This delicious new volume of Reichl's acclaimed memoirs recounts her "adventures in deception," as she goes undercover in the world's finest restaurants. The editor-in-chief of "Gourmet," she is the author of the bestsellers "Tender at the Bone" and "Comfort Me with Apples."This delicious new volume of Reichl's acclaimed memoirs recounts her "adventures in deception," as she goes undercover in the world's finest restaurants. The editor-in-chief of "Gourmet," she is the author of the bestsellers "Tender at the Bone" and "Comfort Me with Apples."Read Less
Loved this book! It's a unique blend of humor, creativity, food knowledge and years of dining in the best (and worst) restaurants in NYC. Reichl sees food as both a diner and reviewer and serves it tongue in cheek for our pleasure (pun intended). As a little old lady diner myself, I cheered as she skewered the restaurant that banished her to the worst table in the room and demanded she return the menu before she was finished. The success of her disguises put Sherlock Holmes to shame.
Don't be put off by the weird title. I'd never have picked it up if a reader friend hadn't clued me in.
Jul 20, 2012
One of the best books I've read all year....Ruth Reichl is one of the best, her memoirs are interesting and funny, with enough heartbreak to know shes real
Apr 1, 2007
A Delicious Book
Ruth Reichl wrote about her life as a food critic with humor and great insight. Her descriptions of the roles she played while she was researching restaurants were clear and humorous. The book had some wonderful food recipes scattered throughout and that added a tasty treat. Garlic and Sapphires gave an inside look at being a food critic. A very delightful book.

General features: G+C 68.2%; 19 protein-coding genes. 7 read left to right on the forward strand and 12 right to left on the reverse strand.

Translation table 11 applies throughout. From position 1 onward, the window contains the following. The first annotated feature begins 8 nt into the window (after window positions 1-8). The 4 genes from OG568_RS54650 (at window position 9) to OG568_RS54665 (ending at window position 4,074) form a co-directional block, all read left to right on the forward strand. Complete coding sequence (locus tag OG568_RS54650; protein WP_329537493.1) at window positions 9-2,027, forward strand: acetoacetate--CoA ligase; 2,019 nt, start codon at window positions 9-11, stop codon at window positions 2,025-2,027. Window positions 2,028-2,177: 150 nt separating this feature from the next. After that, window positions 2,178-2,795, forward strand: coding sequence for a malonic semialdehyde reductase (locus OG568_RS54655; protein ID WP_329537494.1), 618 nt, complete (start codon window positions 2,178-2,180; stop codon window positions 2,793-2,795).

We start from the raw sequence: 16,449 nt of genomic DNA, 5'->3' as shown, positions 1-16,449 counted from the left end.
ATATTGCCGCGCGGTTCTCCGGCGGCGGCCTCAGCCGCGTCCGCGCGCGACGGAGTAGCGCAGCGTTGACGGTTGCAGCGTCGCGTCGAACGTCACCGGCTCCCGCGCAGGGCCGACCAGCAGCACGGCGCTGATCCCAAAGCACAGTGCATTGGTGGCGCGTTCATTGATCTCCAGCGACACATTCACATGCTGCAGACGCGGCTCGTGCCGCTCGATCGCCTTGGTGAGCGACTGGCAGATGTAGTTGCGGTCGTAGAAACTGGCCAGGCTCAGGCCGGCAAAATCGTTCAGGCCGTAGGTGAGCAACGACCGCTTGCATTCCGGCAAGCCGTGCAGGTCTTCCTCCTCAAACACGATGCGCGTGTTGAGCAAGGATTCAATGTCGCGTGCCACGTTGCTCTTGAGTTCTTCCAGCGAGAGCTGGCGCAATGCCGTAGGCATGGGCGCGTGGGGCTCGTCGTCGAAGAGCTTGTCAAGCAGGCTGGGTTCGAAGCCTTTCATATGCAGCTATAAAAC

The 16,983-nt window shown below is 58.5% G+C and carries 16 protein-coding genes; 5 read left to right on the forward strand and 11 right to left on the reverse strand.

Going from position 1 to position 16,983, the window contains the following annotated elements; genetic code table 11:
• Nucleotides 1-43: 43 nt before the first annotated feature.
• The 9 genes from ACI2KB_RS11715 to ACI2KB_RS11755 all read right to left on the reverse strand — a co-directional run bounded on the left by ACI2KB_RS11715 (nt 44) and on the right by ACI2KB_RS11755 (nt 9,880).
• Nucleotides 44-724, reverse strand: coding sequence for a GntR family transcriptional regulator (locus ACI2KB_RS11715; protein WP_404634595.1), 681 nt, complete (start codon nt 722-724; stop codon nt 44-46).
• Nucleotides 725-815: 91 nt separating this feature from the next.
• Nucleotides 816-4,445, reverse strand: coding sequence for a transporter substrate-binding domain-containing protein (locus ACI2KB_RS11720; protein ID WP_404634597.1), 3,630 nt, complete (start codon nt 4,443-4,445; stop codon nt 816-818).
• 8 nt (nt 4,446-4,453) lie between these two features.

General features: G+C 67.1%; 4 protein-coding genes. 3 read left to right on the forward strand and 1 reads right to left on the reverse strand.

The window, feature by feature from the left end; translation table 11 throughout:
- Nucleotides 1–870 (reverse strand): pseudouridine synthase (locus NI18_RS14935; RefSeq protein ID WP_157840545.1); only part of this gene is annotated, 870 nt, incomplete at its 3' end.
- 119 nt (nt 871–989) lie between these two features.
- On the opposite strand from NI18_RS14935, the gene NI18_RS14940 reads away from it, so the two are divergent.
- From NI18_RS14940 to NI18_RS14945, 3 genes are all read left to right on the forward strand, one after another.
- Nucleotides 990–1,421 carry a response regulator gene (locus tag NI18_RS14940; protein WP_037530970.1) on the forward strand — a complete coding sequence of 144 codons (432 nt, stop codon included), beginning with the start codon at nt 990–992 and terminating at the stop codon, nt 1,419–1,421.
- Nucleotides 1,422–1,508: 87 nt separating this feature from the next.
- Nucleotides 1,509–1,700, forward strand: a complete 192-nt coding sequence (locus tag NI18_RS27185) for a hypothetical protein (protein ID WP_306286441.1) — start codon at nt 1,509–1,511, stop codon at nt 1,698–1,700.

Publishers Weekly, 2005-02-14 As the New York Times's restaurant critic for most of the 1990s, Reichl had what some might consider the best job in town; among her missions were evaluating New York City's steakhouses, deciding whether Le Cirque deserved four stars and tracking down the best place for authentic Chinese cuisine in Queens. Thankfully, the rest of us can live that life vicariously through this vivacious, fascinating memoir. The book-Reichl's third-lifts the lid on the city's storied restaurant culture from the democratic perspective of the everyday diner. Reichl creates wildly innovative getups, becoming Brenda, a red-haired aging hippie, to test the food at Daniel; Chloe, a blonde divorcee, to evaluate Lespinasse; and even her deceased mother, Miriam, to dine at 21. Such elaborate disguises-which include wigs, makeup, thrift store finds and even credit cards in other names-help Reichl maintain anonymity in her work, but they also do more than that. "Every restaurant is a theater," she explains. Each one "offer[s] the opportunity to become someone else, at least for a little while. Restaurants free us from mundane reality." Reichl's ability to experience meals in such a dramatic way brings an infectious passion to her memoir. Reading this work-which also includes the finished reviews that appeared in the newspaper, as well as a few recipes-ensures that the next time readers sit down in a restaurant, they'll notice things they've never noticed before. Agent, Kathy Robbins. (On sale Apr. 11) (c) Copyright PWxyz, LLC. All rights reserved
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